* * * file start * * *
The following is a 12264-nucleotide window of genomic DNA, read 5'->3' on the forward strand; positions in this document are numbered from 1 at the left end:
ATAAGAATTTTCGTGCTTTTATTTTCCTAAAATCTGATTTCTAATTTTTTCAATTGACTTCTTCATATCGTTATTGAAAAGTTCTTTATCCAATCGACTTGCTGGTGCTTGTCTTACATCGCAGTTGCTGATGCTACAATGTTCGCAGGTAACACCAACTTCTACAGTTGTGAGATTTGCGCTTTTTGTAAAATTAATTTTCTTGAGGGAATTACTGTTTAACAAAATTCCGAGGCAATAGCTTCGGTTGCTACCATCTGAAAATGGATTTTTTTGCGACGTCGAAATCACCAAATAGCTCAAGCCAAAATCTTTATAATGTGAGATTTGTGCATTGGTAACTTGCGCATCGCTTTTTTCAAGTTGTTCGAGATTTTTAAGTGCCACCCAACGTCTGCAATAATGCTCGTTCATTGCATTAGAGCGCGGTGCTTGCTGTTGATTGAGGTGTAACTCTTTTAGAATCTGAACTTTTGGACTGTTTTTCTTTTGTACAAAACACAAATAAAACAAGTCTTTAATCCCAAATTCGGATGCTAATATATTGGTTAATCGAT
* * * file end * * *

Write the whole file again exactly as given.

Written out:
The following is a 12264-nucleotide window of genomic DNA, read 5'->3' on the forward strand; positions in this document are numbered from 1 at the left end:
ATAAGAATTTTCGTGCTTTTATTTTCCTAAAATCTGATTTCTAATTTTTTCAATTGACTTCTTCATATCGTTATTGAAAAGTTCTTTATCCAATCGACTTGCTGGTGCTTGTCTTACATCGCAGTTGCTGATGCTACAATGTTCGCAGGTAACACCAACTTCTACAGTTGTGAGATTTGCGCTTTTTGTAAAATTAATTTTCTTGAGGGAATTACTGTTTAACAAAATTCCGAGGCAATAGCTTCGGTTGCTACCATCTGAAAATGGATTTTTTTGCGACGTCGAAATCACCAAATAGCTCAAGCCAAAATCTTTATAATGTGAGATTTGTGCATTGGTAACTTGCGCATCGCTTTTTTCAAGTTGTTCGAGATTTTTAAGTGCCACCCAACGTCTGCAATAATGCTCGTTCATTGCATTAGAGCGCGGTGCTTGCTGTTGATTGAGGTGTAACTCTTTTAGAATCTGAACTTTTGGACTGTTTTTCTTTTGTACAAAACACAAATAAAACAAGTCTTTAATCCCAAATTCGGATGCTAATATATTGGTTAATCGAT